2021 Volkswagen Atlas Review

Christian Wardlaw, Independent Expert | Aug 27, 2021

Introduction - Find the best Volkswagen deals!

Volkswagen was slow to respond to the shift in consumer preferences for three-row SUVs, but when the automaker finally created one, assembled in America for Americans, it did it the right way. The 2018 Volkswagen Atlas had the right look, the right size, and a third-row seat that was actually habitable by adults. The Atlas wasn’t perfect, but what in life is?

Now, for the 2021 model year, VW updates the Atlas with several important changes. Some were added at the start of the year, while others arrived as part of a 2021.5 model upgrade. 

The changes to the 2021 Volkswagen Atlas include:

  • Updated front and rear styling with LED lighting
  • Available 21-inch wheels with R-Line trim
  • Upgraded interior materials
  • Expanded availability of the turbocharged 4-cylinder engine
  • 4Motion all-wheel drive (AWD) now offered with the turbo-four
  • Next-generation Car-Net connected services technology
  • New Traffic Jam Assist driving aid
  • Available road-sign recognition system

Volkswagen rolled out further improvements as part of a mid-year enhancement. The 2021.5 Atlas adds:

  • Next-generation infotainment with greater processing power and response speed
  • New Travel Assist Level 2 hands-on advanced driving assistance system (ADAS)
  • New Emergency Assist automatic stop assist technology when drivers become unresponsive

Multiple versions of the 2021 Atlas are available. The core trims are S, SE, and SEL. Volkswagen offers a Technology Package for the SE, a Premium Package for the SEL, and a sporty R-Line Package for both.

Previously, J.D. Power reviewed the 2018 Volkswagen Atlas. This review focuses on the Atlas’s updates for 2021, and how they potentially impact its overall appeal to consumers.

What Owners Say About the Volkswagen Atlas - Find the best Volkswagen deals!

2021 Volkswagen Atlas SEL Premium R-Line Blue Front Quarter View

Photo: Christian Wardlaw

J.D. Power classifies the Atlas as an Upper Midsize SUV. According to data collected from verified owners for the J.D Power 2020 Automotive Performance, Execution and Layout (APEAL) Study, 56% of vehicle owners in this segment are male (vs. 60% across all vehicle segments), and the median age of an Upper Midsize SUV owner is 55 years (vs. 56).

Owners have ranked Upper Midsize SUVs in 10 primary areas of evaluation. Listed below in descending order, you’ll find their preferences from their most favorite thing about these types of vehicles to their least favorite thing:

  • Exterior styling
  • Driving feel
  • Feeling of safety
  • Interior design
  • Powertrain
  • Driving comfort
  • Setting up and starting
  • Getting in and out
  • Infotainment
  • Fuel economy

In the J.D. Power 2020 APEAL Study, the Atlas did not rank due to low sample size.

What Our Independent Expert Says About the Volkswagen Atlas - Find the best Volkswagen deals!

In the sections that follow, our independent expert provides an analysis of a 2021 Volkswagen Atlas SEL Premium R-Line equipped with the following options:

  • Captain’s chairs
  • Muddy Buddy rubber floor liners

The price of the test vehicle came to $52,600, including the $1,020 destination charge. The test vehicle did not include the 2021.5 model year improvements to the infotainment and ADAS technology, or the associated price increases.

Subtle Design Changes Improve the Atlas

2021 Volkswagen Atlas SEL Premium R-Line Shetland Beige Interior Dashboard

Photo: Christian Wardlaw

Based on the feedback from verified vehicle owners, J.D. Power data shows that people typically do not buy a car, truck, or SUV unless they like the exterior styling. With the Atlas, Volkswagen made sure its family-friendly SUV wouldn’t get lost in a sea of lookalike crossover SUVs. From its bold grille and chiseled lines to its swollen fenders and upscale detailing, the original Atlas looked the part of an SUV.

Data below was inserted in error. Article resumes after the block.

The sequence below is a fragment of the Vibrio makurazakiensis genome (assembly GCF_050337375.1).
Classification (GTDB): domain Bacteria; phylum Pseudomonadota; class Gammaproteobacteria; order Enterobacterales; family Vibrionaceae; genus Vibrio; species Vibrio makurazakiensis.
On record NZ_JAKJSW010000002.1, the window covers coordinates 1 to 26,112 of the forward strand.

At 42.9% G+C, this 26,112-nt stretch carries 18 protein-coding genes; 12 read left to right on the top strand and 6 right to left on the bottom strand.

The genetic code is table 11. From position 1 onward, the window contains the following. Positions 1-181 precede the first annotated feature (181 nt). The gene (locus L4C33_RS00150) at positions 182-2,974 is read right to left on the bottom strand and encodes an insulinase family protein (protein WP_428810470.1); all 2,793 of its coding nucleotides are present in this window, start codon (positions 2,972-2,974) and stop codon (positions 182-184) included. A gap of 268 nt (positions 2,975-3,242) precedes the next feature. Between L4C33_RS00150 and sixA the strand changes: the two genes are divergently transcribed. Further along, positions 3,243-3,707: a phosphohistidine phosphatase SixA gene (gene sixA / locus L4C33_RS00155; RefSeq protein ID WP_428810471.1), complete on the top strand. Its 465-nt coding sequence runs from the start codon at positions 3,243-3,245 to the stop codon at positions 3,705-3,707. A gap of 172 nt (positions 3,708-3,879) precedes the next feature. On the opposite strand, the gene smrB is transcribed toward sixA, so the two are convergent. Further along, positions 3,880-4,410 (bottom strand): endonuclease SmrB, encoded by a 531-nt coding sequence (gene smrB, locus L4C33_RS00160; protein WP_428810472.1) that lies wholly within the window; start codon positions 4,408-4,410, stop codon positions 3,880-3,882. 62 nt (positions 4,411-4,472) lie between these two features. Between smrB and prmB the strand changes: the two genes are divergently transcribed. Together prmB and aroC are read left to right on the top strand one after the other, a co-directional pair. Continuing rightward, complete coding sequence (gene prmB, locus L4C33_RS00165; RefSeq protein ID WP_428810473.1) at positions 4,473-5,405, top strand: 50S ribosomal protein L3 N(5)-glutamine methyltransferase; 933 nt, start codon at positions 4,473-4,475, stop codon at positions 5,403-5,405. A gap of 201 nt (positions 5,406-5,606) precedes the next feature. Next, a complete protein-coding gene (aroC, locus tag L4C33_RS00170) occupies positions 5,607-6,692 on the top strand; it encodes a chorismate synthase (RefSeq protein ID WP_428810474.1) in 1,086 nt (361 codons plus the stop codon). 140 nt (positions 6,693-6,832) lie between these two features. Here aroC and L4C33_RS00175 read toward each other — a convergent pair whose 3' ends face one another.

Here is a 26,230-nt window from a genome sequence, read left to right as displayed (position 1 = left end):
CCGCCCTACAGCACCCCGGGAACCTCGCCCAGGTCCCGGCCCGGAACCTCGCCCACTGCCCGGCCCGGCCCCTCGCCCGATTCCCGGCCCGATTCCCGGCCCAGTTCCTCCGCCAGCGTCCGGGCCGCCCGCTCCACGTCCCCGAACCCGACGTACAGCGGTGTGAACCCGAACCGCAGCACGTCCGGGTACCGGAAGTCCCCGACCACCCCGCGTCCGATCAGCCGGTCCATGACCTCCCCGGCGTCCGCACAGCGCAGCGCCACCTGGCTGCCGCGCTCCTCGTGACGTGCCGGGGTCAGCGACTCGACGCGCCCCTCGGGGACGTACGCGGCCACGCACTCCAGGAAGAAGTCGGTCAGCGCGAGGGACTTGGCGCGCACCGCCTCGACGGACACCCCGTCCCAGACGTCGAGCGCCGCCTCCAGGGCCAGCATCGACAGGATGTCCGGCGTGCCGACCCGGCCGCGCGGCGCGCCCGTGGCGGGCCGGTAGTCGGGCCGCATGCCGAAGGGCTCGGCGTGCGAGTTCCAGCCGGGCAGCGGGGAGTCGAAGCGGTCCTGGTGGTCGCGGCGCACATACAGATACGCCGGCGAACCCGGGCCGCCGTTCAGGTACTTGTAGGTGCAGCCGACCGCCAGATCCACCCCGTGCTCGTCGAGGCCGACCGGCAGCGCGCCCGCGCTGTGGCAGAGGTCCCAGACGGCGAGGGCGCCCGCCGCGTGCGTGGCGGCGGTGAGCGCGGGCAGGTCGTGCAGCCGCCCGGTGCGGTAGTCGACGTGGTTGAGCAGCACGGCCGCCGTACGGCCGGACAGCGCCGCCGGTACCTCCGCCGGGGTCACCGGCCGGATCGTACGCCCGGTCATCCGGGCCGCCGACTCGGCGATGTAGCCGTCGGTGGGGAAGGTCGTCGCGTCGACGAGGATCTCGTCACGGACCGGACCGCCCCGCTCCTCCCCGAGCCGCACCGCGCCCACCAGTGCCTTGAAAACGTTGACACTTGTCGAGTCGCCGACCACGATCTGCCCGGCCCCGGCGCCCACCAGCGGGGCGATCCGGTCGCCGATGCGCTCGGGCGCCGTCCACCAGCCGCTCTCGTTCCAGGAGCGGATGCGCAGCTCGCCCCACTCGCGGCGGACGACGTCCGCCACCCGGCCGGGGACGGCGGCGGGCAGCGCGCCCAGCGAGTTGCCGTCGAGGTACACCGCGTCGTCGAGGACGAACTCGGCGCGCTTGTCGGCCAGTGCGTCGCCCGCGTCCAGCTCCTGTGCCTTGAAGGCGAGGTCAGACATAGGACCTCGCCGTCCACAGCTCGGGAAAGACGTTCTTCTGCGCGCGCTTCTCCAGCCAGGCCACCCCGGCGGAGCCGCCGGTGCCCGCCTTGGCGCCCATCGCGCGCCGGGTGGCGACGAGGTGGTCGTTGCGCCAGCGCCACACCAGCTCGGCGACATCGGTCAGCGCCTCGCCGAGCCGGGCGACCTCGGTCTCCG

For 2021, Volkswagen gently updates the Atlas’s styling, adopting some of the elements that first appeared on the five-passenger Atlas Cross Sport. New LED headlights and taillights are standard, and the front and rear bumpers get a refresh. A new grille ties in better with other members of the VW family, and top-end R-Line versions have new 21-inch wheels.

The Tourmaline Blue SEL Premium R-Line test model looked terrific, rugged yet refined, and sporty but upscale. This appeal carried into the Shetland Beige interior, where subtle improvements to materials and detailing help to hide some of the inexpensive plastics used in the construction of the cabin. At night, ambient lighting made the Atlas a soothing place to spend time. 

Two Separate Updates Bring Significant Driving Assist Improvements

Every 2021 Atlas comes with critically important driving assistance systems. They include:

  • Forward-collision warning with pedestrian detection
  • Automatic emergency braking
  • Blind-spot warning
  • Rear cross-traffic warning

As you move up the trim level ladder, more features are available, including:

  • Adaptive cruise control
  • Lane-departure warning
  • Lane-keeping assistance
  • Parking sensors
  • Automatic high-beam headlights
  • Road-sign recognition system

Traffic Jam Assist is new for 2021. It works at speeds under 37 mph, and pairs the adaptive cruise control with the lane-keeping assistance system for more relaxed driving in heavy traffic. During evaluation, in late afternoon traffic situations, the system worked well, smoothly accommodating other motorists cutting into the gap ahead. However, after changing lanes to get around slower vehicles, the system could be more responsive in terms of accelerating back up to the set speed.

Unfortunately, the test vehicle did not have IQ Drive, Volkswagen’s collection of new ADAS. Travel Assist forms its foundation, a Level 2 hands-on ADAS that pairs the adaptive cruise control to a lane-centering assistance system for long-distance highway driving. It comes only on 2021.5 Atlas models.